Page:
Hey there, youngsters. I have a report from the frozen hinterlands which just begs for your sympathy, but will probably only inspire giggles. At least, that has been its effect on me.
SYRACUSE, N.Y. -- Rick Springfield yelled and cried while on the witness stand this afternoon for the retrial of an injury lawsuit against him.
Vicki Calcagno, 45, of Liverpool, said Springfield, a 1980s pop icon and actor, struck her with his buttocks while performing in the crowd during a 2004 Chevrolet Court concert at the State Fair. She said she was knocked unconscious.That's right, boys and girls: a woman attempting to grab Rick Springfield's ass in concert is suing him because he hit her with his ass. .
It's a little more complicated than that. It always is. He was doing his "out in the crowd" schtick, and people were crowding around him, and he fell. It looks like that's about all that happened. But there was a surprise witness!
Nolin, who was not allowed to be photographed by the media in the courtroom, testified this afternoon. Nolin said she was at the show and when Springfield entered the crowd she left her seat to get closer to take photos. She ended up directly behind Springfield as he played his guitar and sang.
Nolin testified that Springfield had one foot on the back of a metal bench and the other foot on a white fence. Nolin said Springfield fell backwards and his butt hit her forehead and she was knocked to her knees.
"I did not see anyone else get knocked down," she said.
Nolin said she didn't see Calcagno get knocked down or laying on the ground and she had never met Calcagno before. She also testified that she didn't know how Springfield fell and she wasn't hurt.
"I was helped up by a woman standing next to me," she said. When Nolin stood up, Springfield was making his way back to the stage, she testified.This obviously damages the prosecution's case. (That is a real nes phot and a real news caption, BTW.) If someone else in the same place and time got hit the same way, and was (a) not injured (suggesting the force of the whisper-thin pop star was not that great), and (b) didn't see anyone else get hit (suggesting his ass is not that big), then it seems unlikely that this was genuinely an injury-causing incident. At the most, it was an unfortunate accident.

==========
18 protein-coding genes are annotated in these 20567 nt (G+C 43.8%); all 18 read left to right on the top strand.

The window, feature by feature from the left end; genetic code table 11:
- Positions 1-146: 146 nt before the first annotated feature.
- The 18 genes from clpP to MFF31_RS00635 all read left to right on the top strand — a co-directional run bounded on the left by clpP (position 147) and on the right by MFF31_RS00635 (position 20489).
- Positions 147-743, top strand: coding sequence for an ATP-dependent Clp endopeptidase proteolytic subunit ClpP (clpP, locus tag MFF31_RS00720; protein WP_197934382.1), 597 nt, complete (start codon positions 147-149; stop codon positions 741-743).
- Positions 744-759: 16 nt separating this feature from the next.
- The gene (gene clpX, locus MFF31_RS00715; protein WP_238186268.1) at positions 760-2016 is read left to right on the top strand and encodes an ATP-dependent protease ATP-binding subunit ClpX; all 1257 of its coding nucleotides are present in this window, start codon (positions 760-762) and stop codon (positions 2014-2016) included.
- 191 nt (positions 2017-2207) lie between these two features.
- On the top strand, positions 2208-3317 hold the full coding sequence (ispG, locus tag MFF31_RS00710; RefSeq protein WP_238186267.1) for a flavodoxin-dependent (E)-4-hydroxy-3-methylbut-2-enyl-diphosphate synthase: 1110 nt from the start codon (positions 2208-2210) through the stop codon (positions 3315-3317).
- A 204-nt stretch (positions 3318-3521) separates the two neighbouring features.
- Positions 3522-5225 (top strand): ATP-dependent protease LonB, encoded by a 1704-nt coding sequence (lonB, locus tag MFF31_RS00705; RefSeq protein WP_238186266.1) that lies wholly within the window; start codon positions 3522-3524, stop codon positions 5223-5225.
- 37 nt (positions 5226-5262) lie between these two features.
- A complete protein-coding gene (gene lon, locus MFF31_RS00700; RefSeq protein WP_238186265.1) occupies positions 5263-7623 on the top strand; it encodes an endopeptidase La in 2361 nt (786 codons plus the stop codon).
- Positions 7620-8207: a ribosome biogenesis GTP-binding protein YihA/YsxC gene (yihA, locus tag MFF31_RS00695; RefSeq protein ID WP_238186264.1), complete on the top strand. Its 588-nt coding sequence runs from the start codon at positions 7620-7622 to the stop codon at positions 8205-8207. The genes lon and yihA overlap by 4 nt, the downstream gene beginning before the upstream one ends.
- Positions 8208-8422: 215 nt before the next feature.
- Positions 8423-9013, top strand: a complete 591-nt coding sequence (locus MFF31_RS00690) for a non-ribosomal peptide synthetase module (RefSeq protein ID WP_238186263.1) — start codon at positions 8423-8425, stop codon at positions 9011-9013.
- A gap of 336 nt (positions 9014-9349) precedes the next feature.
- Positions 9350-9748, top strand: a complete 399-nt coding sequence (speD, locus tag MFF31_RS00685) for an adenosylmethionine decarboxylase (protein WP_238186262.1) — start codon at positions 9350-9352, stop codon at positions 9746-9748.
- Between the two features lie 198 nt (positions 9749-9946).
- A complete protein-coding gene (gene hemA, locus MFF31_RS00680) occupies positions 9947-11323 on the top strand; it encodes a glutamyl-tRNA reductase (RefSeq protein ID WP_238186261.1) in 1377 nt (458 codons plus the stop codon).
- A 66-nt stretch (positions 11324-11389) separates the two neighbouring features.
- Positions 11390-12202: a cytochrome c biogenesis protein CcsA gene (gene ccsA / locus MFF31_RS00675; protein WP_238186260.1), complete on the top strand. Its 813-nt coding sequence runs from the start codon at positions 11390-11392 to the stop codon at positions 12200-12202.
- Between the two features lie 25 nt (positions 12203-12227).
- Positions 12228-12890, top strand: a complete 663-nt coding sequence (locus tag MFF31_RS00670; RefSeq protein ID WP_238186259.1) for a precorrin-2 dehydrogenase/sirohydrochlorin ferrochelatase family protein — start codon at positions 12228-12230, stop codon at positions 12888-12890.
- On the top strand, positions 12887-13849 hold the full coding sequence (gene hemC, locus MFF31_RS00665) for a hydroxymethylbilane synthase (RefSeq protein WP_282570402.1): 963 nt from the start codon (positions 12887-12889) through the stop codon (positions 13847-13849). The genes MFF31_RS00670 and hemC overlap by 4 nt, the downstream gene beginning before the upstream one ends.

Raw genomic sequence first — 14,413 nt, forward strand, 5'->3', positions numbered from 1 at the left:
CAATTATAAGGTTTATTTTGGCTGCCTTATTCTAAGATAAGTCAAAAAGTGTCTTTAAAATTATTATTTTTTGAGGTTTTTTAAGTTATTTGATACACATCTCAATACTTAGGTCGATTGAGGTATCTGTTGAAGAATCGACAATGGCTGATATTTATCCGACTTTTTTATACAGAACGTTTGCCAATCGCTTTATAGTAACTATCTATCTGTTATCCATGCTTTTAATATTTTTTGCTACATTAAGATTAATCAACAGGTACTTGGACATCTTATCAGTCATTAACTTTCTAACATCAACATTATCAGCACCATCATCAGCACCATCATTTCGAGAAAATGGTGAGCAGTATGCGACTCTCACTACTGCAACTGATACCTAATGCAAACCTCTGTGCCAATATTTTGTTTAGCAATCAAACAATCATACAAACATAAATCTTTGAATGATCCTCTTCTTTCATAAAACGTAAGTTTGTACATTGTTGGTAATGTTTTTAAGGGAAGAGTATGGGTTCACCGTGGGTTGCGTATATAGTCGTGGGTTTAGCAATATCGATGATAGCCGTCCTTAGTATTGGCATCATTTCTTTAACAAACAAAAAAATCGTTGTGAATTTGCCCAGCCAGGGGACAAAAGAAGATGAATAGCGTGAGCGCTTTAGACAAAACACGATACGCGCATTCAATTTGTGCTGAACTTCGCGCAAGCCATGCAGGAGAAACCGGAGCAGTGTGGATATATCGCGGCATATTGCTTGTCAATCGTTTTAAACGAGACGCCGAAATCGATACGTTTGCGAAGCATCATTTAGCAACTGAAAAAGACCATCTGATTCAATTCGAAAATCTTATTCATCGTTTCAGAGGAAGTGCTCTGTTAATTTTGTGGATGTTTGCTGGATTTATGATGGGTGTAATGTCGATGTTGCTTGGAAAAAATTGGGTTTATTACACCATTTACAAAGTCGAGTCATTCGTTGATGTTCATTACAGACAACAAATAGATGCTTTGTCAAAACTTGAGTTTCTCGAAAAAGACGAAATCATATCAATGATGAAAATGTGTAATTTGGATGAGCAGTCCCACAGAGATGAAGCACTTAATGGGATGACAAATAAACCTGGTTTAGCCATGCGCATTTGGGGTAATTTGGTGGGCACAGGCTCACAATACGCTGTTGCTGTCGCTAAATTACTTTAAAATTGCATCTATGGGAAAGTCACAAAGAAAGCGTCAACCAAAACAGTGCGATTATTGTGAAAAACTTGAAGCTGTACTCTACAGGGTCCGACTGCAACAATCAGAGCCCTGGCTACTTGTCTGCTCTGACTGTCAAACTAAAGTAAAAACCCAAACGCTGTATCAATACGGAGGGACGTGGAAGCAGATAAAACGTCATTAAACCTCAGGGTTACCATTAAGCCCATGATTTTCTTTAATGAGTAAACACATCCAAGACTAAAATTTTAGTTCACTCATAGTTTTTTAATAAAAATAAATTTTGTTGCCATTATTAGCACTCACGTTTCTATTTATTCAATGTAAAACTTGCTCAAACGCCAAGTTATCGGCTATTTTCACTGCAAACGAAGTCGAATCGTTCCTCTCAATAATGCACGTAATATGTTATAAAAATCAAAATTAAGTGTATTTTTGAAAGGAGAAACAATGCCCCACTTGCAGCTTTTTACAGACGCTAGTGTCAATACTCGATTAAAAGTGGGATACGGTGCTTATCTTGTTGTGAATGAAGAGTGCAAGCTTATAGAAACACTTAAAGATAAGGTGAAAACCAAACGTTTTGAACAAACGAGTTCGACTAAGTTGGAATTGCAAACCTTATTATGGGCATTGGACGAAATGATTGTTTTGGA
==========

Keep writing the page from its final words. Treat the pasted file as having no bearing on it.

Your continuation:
In fact, Springfield might have grounds to counter-sue, if the women knocked him down. Apparently it was raining, and things were slippery, and he went into the crowd multiple times during the show, though he claims he does not recall falling. (The surprise witness thinks this lack of memory is bullshit, BTW.)
The case was brought in 2007, but dithered around for ages until it was dismissed as a mistrial in 2013. The mistrial mostly seems to be based on the several surprise witnesses who popped up in a Central New York message board during the first trial, many claiming to have been there, some claiming to have also been struck (though according to one blogger who read through the postings, they ran heavily in favor of Springfield). The case was ready to go to jury, but this flurry of new evidence cause the mistrial and the case is finally being adjudicated now.
So, wise and worldly readers, what do we think? Is parading your ass in public,in the rain, a safety hazard? If you are trying to grab someone's butt, can you sue them for hitting you with it? Only Miss Tickle knows for sure.